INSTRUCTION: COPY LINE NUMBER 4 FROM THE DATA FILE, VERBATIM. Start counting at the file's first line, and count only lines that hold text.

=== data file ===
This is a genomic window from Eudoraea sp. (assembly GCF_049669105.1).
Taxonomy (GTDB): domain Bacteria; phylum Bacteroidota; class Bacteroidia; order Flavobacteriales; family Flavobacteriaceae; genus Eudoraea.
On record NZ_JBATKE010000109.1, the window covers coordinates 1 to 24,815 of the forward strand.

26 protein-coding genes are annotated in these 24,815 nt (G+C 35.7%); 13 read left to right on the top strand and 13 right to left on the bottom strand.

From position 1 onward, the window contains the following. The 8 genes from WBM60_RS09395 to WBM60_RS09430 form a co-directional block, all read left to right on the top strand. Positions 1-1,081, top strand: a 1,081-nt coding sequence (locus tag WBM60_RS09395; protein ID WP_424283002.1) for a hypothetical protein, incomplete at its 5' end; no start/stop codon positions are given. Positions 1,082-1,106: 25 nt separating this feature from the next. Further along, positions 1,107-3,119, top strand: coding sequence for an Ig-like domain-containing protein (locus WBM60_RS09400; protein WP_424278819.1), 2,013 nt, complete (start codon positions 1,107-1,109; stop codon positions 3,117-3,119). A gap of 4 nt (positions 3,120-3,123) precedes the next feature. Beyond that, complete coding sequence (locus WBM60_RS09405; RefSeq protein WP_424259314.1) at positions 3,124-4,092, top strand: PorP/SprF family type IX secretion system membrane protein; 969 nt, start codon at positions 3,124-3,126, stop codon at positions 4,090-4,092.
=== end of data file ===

26 protein-coding genes are annotated in these 24,815 nt (G+C 35.7%); 13 read left to right on the top strand and 13 right to left on the bottom strand.